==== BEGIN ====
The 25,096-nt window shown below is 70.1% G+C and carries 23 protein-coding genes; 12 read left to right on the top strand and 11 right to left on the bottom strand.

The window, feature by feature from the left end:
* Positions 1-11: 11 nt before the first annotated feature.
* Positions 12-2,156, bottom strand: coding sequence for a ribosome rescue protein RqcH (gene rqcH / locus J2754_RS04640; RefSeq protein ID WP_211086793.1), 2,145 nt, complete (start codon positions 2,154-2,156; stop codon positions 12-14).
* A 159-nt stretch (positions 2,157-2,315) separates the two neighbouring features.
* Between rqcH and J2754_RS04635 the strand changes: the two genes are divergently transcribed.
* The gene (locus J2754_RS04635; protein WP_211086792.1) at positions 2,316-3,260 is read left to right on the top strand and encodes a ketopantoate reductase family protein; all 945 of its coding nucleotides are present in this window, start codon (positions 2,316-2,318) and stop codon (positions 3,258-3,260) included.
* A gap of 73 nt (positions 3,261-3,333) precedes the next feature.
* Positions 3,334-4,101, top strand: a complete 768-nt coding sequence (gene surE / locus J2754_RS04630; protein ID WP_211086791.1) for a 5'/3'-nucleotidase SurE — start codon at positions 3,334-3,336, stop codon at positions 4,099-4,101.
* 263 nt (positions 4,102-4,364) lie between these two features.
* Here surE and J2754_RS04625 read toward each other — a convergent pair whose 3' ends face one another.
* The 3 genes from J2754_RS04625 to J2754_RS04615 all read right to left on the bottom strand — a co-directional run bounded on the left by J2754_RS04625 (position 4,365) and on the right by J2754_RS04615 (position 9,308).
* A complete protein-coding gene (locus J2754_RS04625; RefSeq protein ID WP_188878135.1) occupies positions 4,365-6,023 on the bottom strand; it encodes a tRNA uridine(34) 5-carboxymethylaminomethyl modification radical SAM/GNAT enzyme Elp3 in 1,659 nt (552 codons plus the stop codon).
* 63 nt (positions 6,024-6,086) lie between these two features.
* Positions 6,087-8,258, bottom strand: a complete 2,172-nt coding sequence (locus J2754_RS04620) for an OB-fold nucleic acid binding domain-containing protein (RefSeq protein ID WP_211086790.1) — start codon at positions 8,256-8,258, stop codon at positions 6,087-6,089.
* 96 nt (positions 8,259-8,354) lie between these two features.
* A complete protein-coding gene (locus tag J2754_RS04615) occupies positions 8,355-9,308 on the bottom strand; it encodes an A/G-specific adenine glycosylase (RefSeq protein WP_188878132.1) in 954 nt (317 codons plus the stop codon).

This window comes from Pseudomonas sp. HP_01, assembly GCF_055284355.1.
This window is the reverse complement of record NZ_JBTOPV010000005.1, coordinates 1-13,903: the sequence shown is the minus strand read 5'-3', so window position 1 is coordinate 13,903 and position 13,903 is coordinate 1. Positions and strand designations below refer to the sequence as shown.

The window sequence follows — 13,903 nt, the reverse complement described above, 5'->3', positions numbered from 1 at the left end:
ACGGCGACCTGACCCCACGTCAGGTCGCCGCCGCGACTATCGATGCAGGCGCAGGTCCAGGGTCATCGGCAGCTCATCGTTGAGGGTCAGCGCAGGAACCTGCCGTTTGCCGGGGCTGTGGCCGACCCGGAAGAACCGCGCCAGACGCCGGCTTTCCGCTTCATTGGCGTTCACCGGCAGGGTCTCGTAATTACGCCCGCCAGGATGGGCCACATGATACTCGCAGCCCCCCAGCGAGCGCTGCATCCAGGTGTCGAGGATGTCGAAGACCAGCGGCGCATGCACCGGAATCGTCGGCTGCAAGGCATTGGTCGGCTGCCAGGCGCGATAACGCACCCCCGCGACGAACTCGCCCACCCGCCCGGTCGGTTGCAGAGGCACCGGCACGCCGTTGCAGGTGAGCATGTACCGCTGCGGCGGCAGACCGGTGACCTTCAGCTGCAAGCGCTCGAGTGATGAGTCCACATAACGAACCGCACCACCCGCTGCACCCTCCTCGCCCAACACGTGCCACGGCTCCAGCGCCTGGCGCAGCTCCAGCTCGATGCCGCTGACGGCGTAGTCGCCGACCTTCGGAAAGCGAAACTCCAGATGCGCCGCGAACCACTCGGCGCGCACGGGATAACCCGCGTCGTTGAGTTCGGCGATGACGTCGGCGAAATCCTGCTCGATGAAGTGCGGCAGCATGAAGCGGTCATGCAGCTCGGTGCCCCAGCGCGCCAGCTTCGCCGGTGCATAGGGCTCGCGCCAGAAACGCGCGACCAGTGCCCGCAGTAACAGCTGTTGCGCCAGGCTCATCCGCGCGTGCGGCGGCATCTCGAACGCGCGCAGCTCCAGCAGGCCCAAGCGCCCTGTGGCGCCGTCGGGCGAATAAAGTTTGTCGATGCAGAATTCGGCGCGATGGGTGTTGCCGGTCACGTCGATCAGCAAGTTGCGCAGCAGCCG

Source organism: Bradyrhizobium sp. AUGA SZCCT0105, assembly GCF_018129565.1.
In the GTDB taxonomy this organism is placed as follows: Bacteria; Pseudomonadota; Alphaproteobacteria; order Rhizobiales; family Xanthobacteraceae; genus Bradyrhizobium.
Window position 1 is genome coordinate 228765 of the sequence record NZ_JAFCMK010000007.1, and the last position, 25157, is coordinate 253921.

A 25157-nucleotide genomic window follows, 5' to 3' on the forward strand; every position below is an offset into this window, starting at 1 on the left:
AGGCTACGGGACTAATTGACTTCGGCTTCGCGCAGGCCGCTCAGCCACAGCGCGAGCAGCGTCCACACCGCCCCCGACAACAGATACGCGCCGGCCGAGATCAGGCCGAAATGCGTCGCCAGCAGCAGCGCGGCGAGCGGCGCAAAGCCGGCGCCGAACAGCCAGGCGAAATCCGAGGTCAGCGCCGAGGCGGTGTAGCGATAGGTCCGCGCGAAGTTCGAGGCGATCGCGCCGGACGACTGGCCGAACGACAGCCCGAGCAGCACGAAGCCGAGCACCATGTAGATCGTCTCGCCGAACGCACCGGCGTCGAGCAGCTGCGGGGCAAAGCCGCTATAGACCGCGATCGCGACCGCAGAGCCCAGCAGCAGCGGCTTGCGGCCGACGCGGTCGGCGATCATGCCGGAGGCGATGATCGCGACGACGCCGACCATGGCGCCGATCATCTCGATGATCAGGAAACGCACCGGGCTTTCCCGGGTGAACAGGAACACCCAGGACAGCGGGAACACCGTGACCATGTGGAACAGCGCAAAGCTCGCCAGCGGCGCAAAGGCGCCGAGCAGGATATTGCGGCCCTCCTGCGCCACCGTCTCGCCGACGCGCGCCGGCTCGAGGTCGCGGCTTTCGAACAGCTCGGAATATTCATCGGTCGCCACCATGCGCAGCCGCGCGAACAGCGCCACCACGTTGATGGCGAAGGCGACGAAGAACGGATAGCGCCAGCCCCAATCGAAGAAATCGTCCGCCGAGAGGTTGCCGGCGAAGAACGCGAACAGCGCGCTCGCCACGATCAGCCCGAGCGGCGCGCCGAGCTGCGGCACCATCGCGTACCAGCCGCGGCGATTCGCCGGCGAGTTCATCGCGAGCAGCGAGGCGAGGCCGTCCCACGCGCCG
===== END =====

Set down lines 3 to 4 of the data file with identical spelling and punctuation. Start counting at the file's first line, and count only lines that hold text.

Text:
* Positions 1-11: 11 nt before the first annotated feature.
* Positions 12-2,156, bottom strand: coding sequence for a ribosome rescue protein RqcH (gene rqcH / locus J2754_RS04640; RefSeq protein ID WP_211086793.1), 2,145 nt, complete (start codon positions 2,154-2,156; stop codon positions 12-14).